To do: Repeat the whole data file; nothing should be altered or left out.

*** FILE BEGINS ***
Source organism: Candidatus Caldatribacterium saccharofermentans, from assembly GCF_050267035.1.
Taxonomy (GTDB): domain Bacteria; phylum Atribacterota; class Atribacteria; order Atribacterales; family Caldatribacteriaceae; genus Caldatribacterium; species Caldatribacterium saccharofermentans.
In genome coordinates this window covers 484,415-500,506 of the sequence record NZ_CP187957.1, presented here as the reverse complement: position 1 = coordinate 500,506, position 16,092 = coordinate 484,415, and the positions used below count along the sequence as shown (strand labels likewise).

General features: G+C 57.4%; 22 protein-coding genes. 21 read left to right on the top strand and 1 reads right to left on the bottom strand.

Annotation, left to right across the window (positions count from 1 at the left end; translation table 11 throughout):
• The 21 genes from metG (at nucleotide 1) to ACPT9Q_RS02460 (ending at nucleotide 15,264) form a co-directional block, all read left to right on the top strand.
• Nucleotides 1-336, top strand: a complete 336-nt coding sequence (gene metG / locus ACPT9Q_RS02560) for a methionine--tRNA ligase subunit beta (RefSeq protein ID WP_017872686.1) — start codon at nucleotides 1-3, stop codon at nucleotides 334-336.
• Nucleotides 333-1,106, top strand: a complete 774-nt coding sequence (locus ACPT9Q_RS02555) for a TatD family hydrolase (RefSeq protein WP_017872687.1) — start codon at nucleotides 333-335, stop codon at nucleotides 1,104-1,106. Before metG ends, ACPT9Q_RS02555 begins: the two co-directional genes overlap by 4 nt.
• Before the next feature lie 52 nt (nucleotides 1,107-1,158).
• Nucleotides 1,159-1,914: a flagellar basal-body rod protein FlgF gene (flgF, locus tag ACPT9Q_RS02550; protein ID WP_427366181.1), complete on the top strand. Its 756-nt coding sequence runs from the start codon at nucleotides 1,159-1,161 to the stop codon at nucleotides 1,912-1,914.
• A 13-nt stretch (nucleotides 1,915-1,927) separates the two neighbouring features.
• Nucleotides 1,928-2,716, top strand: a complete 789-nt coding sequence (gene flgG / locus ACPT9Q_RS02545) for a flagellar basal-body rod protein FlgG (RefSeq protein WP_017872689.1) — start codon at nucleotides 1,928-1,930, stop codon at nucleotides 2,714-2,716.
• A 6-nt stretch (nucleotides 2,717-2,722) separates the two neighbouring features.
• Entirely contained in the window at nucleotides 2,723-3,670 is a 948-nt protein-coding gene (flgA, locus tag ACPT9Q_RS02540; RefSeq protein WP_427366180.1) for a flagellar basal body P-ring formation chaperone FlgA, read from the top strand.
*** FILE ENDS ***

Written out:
Source organism: Candidatus Caldatribacterium saccharofermentans, from assembly GCF_050267035.1.
Taxonomy (GTDB): domain Bacteria; phylum Atribacterota; class Atribacteria; order Atribacterales; family Caldatribacteriaceae; genus Caldatribacterium; species Caldatribacterium saccharofermentans.
In genome coordinates this window covers 484,415-500,506 of the sequence record NZ_CP187957.1, presented here as the reverse complement: position 1 = coordinate 500,506, position 16,092 = coordinate 484,415, and the positions used below count along the sequence as shown (strand labels likewise).

General features: G+C 57.4%; 22 protein-coding genes. 21 read left to right on the top strand and 1 reads right to left on the bottom strand.

Annotation, left to right across the window (positions count from 1 at the left end; translation table 11 throughout):
• The 21 genes from metG (at nucleotide 1) to ACPT9Q_RS02460 (ending at nucleotide 15,264) form a co-directional block, all read left to right on the top strand.
• Nucleotides 1-336, top strand: a complete 336-nt coding sequence (gene metG / locus ACPT9Q_RS02560) for a methionine--tRNA ligase subunit beta (RefSeq protein ID WP_017872686.1) — start codon at nucleotides 1-3, stop codon at nucleotides 334-336.
• Nucleotides 333-1,106, top strand: a complete 774-nt coding sequence (locus ACPT9Q_RS02555) for a TatD family hydrolase (RefSeq protein WP_017872687.1) — start codon at nucleotides 333-335, stop codon at nucleotides 1,104-1,106. Before metG ends, ACPT9Q_RS02555 begins: the two co-directional genes overlap by 4 nt.
• Before the next feature lie 52 nt (nucleotides 1,107-1,158).
• Nucleotides 1,159-1,914: a flagellar basal-body rod protein FlgF gene (flgF, locus tag ACPT9Q_RS02550; protein ID WP_427366181.1), complete on the top strand. Its 756-nt coding sequence runs from the start codon at nucleotides 1,159-1,161 to the stop codon at nucleotides 1,912-1,914.
• A 13-nt stretch (nucleotides 1,915-1,927) separates the two neighbouring features.
• Nucleotides 1,928-2,716, top strand: a complete 789-nt coding sequence (gene flgG / locus ACPT9Q_RS02545) for a flagellar basal-body rod protein FlgG (RefSeq protein WP_017872689.1) — start codon at nucleotides 1,928-1,930, stop codon at nucleotides 2,714-2,716.
• A 6-nt stretch (nucleotides 2,717-2,722) separates the two neighbouring features.
• Entirely contained in the window at nucleotides 2,723-3,670 is a 948-nt protein-coding gene (flgA, locus tag ACPT9Q_RS02540; RefSeq protein WP_427366180.1) for a flagellar basal body P-ring formation chaperone FlgA, read from the top strand.